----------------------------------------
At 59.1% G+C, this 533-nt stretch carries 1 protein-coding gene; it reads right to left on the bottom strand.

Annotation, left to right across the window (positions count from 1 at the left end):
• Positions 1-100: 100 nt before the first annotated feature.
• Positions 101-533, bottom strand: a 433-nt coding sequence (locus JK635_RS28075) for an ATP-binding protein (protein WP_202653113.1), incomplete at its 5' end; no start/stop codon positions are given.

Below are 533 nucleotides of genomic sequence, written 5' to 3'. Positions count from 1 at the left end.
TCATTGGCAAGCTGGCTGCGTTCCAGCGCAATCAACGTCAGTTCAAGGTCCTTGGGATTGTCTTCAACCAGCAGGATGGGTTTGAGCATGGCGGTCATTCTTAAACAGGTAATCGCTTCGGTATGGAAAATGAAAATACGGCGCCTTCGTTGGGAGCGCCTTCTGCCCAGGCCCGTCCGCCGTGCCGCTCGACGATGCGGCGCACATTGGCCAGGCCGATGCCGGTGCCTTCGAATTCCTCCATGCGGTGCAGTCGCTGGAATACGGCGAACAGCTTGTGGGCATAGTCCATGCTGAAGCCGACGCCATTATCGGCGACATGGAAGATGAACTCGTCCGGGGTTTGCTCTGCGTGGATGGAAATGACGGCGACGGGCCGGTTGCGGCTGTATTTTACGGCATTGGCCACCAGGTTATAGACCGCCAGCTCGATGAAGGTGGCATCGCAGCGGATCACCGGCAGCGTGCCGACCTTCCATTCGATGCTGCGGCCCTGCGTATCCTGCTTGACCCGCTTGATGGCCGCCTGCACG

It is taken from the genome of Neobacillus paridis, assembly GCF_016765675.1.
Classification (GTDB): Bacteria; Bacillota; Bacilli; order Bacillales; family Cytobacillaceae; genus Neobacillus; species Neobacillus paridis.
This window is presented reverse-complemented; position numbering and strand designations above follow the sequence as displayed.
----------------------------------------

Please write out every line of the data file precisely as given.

At 59.1% G+C, this 533-nt stretch carries 1 protein-coding gene; it reads right to left on the bottom strand.

Annotation, left to right across the window (positions count from 1 at the left end):
• Positions 1-100: 100 nt before the first annotated feature.
• Positions 101-533, bottom strand: a 433-nt coding sequence (locus JK635_RS28075) for an ATP-binding protein (protein WP_202653113.1), incomplete at its 5' end; no start/stop codon positions are given.

Below are 533 nucleotides of genomic sequence, written 5' to 3'. Positions count from 1 at the left end.
TCATTGGCAAGCTGGCTGCGTTCCAGCGCAATCAACGTCAGTTCAAGGTCCTTGGGATTGTCTTCAACCAGCAGGATGGGTTTGAGCATGGCGGTCATTCTTAAACAGGTAATCGCTTCGGTATGGAAAATGAAAATACGGCGCCTTCGTTGGGAGCGCCTTCTGCCCAGGCCCGTCCGCCGTGCCGCTCGACGATGCGGCGCACATTGGCCAGGCCGATGCCGGTGCCTTCGAATTCCTCCATGCGGTGCAGTCGCTGGAATACGGCGAACAGCTTGTGGGCATAGTCCATGCTGAAGCCGACGCCATTATCGGCGACATGGAAGATGAACTCGTCCGGGGTTTGCTCTGCGTGGATGGAAATGACGGCGACGGGCCGGTTGCGGCTGTATTTTACGGCATTGGCCACCAGGTTATAGACCGCCAGCTCGATGAAGGTGGCATCGCAGCGGATCACCGGCAGCGTGCCGACCTTCCATTCGATGCTGCGGCCCTGCGTATCCTGCTTGACCCGCTTGATGGCCGCCTGCACG

It is taken from the genome of Neobacillus paridis, assembly GCF_016765675.1.
Classification (GTDB): Bacteria; Bacillota; Bacilli; order Bacillales; family Cytobacillaceae; genus Neobacillus; species Neobacillus paridis.
This window is presented reverse-complemented; position numbering and strand designations above follow the sequence as displayed.